We all understand that Divorce has a significant impact on Finances. The Holidays can, and will, put an extra strain on your budget. It’s so easy to overspend not only on gifts, but doing extra events and activities. The costs add up and will have an impact on your available time. This all adds stress to your everyday life.
If your unable to exchange gifts with family due to finances, make a phone call or send an email explaining just that. Most people will understand. If you still want to provide a gift, suggest a grab bag, a dollar limit or even a cookie exchange.
Kids are resilient and very understanding; if finances are tight, prepare them early, tell them this year needs to be different. If they are old enough and aware of the situation, they generally will understand. Little ones don’t need to be showered with big presents. If it’s possible for you and your Ex to work together on gifting that is a great option, and healthy for your kids to see. Don’t get sucked into to a gifting competition, it just doesn't make sense! Don’t trap yourself into thinking what you can’t do; change your mindset and thinking to what it is that you can do!
If you want to send Christmas cards, then send them, cut your list in half or even skip this year. If you aren’t quite sure how to sign your cards, go with a generic and unassuming salutation, like “The Smith Family”. No matter what the current dynamic, you’re still a family and it doesn’t make any specific “announcement or statement". Keep things simple, and, if you are the family that sends the long-winded Holiday letter every year, it may be time to leave that tradition behind for a year or two! If you have a sense of humor, that “Special Holiday Newsletter” may be just perfect for a select few family and friends.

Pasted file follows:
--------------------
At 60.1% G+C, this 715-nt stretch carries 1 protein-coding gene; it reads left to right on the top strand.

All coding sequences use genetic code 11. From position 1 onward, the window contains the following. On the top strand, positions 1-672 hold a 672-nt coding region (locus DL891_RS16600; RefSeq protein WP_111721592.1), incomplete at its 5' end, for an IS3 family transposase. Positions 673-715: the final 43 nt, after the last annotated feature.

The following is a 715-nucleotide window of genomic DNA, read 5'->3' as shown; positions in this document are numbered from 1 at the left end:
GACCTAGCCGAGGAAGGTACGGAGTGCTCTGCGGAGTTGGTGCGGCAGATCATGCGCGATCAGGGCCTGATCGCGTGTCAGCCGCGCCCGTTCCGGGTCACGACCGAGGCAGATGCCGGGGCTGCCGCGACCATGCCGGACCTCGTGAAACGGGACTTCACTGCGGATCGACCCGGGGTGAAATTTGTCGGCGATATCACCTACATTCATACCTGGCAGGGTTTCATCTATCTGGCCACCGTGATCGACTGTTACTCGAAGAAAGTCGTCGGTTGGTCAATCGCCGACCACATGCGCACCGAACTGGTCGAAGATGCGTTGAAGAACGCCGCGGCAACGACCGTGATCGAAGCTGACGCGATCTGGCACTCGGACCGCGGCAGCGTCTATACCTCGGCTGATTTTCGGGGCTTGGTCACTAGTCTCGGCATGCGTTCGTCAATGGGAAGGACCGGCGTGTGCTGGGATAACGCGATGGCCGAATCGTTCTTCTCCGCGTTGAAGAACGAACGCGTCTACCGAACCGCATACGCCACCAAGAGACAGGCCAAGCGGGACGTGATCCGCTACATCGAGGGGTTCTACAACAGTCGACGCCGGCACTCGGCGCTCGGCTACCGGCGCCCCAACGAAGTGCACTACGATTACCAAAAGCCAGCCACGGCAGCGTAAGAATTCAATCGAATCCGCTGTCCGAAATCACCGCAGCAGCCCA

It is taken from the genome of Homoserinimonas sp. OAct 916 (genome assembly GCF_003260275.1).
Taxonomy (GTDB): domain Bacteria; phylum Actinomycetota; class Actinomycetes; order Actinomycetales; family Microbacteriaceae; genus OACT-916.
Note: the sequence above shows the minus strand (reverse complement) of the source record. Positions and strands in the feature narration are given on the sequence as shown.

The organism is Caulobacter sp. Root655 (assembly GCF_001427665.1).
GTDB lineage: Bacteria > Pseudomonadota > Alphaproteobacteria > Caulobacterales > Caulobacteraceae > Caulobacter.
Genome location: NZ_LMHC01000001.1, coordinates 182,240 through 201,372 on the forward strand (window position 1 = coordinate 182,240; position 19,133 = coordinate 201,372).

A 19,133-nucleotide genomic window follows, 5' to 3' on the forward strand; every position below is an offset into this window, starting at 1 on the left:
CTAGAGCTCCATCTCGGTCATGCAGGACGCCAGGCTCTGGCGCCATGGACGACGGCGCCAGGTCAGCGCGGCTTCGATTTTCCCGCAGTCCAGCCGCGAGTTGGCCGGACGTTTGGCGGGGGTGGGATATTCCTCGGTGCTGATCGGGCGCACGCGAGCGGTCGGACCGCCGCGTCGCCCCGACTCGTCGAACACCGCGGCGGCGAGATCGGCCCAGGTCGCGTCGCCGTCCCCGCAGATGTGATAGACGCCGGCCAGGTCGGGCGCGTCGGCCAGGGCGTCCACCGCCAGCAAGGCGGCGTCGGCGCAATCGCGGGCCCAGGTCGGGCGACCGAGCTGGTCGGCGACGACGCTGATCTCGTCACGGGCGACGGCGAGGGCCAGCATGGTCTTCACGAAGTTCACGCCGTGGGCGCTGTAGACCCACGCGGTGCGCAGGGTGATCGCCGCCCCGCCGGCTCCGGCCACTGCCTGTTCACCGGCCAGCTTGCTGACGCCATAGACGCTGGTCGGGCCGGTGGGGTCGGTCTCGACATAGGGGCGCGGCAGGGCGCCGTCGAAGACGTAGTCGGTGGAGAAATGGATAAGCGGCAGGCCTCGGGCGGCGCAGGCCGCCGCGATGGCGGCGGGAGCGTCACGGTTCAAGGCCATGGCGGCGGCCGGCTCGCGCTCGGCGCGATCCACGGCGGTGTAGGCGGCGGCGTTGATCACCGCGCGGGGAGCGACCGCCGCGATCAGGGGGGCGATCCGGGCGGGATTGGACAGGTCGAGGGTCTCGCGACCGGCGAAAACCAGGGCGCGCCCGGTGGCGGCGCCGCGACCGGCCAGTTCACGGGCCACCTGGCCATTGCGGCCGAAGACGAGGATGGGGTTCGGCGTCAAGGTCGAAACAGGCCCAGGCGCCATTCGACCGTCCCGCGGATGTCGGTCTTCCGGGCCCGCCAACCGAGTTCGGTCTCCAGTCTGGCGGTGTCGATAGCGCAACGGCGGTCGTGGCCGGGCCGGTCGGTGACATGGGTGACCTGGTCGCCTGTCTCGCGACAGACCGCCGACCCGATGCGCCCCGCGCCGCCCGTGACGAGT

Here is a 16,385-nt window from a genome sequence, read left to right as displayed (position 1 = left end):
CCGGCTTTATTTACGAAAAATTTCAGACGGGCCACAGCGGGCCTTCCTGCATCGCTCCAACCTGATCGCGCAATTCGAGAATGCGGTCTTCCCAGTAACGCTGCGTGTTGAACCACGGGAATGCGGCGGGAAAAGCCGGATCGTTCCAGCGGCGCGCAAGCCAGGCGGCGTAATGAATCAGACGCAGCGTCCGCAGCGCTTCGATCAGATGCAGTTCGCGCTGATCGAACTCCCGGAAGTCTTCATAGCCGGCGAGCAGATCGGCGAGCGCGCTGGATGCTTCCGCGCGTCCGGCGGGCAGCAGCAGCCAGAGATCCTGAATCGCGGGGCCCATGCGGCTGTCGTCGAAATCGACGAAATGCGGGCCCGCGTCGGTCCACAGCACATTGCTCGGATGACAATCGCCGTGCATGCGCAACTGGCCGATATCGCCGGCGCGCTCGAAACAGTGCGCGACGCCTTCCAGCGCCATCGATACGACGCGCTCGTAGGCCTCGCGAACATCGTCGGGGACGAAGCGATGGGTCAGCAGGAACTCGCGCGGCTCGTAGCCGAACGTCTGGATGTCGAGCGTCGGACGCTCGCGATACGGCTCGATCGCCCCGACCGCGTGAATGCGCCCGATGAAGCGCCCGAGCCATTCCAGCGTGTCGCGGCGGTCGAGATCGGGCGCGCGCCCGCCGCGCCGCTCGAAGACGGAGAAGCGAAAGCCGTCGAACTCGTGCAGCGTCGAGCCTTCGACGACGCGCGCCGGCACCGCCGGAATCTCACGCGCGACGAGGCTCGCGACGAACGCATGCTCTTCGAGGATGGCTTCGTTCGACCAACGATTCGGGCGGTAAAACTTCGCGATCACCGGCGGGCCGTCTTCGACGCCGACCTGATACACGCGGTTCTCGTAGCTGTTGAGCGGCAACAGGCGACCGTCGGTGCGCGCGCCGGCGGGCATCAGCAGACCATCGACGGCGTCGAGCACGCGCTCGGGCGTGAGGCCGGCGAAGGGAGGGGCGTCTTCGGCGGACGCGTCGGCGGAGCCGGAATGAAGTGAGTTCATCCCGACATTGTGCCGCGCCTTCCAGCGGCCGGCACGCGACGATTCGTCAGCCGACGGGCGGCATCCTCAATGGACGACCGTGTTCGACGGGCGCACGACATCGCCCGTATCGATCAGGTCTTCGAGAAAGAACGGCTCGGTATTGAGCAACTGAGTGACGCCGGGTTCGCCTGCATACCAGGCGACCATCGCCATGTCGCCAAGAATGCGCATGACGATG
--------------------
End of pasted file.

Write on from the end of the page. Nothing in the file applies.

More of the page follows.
Party invites can be tricky, and for your own sanity, it may make sense to skip some! There is nothing worse than enjoying yourself at a party and have someone walk up to you with that half-cocked sympathetic look and gently touch your arm to say, “How are you?” implying, oh, you poor thing. It’s important to put yourself in good uplifting situations. Steer clear of the gossips, stay focused on the positive and have your prepared responses “locked and loaded”. As an example to their question - “I am doing well, thanks for asking, we’ve had few changes, but it’s the Holidays and the kids and I are having a really great time together”. Then, quickly change the subject to “How are you, tell me all about your kids/job!”, most people want to talk about themselves anyway!